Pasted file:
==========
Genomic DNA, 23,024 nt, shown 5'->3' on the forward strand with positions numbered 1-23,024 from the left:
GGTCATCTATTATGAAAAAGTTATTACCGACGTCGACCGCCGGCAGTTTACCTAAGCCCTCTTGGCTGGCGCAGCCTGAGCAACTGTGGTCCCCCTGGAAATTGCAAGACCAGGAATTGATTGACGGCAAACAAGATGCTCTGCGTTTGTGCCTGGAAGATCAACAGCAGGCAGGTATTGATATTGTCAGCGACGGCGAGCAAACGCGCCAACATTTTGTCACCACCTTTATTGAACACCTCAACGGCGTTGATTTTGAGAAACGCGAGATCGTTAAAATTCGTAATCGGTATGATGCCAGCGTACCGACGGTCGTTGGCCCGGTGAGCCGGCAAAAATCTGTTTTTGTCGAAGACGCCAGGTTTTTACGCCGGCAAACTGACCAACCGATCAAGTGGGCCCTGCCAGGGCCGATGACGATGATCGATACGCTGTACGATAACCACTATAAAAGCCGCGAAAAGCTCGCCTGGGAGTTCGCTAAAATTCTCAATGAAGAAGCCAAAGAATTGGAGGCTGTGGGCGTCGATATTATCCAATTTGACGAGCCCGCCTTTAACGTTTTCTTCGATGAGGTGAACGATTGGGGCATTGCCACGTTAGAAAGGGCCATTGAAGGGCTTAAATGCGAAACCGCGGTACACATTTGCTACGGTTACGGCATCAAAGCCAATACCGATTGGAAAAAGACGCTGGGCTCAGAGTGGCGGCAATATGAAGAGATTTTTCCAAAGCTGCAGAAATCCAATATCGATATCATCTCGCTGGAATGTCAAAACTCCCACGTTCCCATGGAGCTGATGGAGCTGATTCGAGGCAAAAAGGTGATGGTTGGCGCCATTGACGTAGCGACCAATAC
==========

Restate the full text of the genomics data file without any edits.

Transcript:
Genomic DNA, 23,024 nt, shown 5'->3' on the forward strand with positions numbered 1-23,024 from the left:
GGTCATCTATTATGAAAAAGTTATTACCGACGTCGACCGCCGGCAGTTTACCTAAGCCCTCTTGGCTGGCGCAGCCTGAGCAACTGTGGTCCCCCTGGAAATTGCAAGACCAGGAATTGATTGACGGCAAACAAGATGCTCTGCGTTTGTGCCTGGAAGATCAACAGCAGGCAGGTATTGATATTGTCAGCGACGGCGAGCAAACGCGCCAACATTTTGTCACCACCTTTATTGAACACCTCAACGGCGTTGATTTTGAGAAACGCGAGATCGTTAAAATTCGTAATCGGTATGATGCCAGCGTACCGACGGTCGTTGGCCCGGTGAGCCGGCAAAAATCTGTTTTTGTCGAAGACGCCAGGTTTTTACGCCGGCAAACTGACCAACCGATCAAGTGGGCCCTGCCAGGGCCGATGACGATGATCGATACGCTGTACGATAACCACTATAAAAGCCGCGAAAAGCTCGCCTGGGAGTTCGCTAAAATTCTCAATGAAGAAGCCAAAGAATTGGAGGCTGTGGGCGTCGATATTATCCAATTTGACGAGCCCGCCTTTAACGTTTTCTTCGATGAGGTGAACGATTGGGGCATTGCCACGTTAGAAAGGGCCATTGAAGGGCTTAAATGCGAAACCGCGGTACACATTTGCTACGGTTACGGCATCAAAGCCAATACCGATTGGAAAAAGACGCTGGGCTCAGAGTGGCGGCAATATGAAGAGATTTTTCCAAAGCTGCAGAAATCCAATATCGATATCATCTCGCTGGAATGTCAAAACTCCCACGTTCCCATGGAGCTGATGGAGCTGATTCGAGGCAAAAAGGTGATGGTTGGCGCCATTGACGTAGCGACCAATAC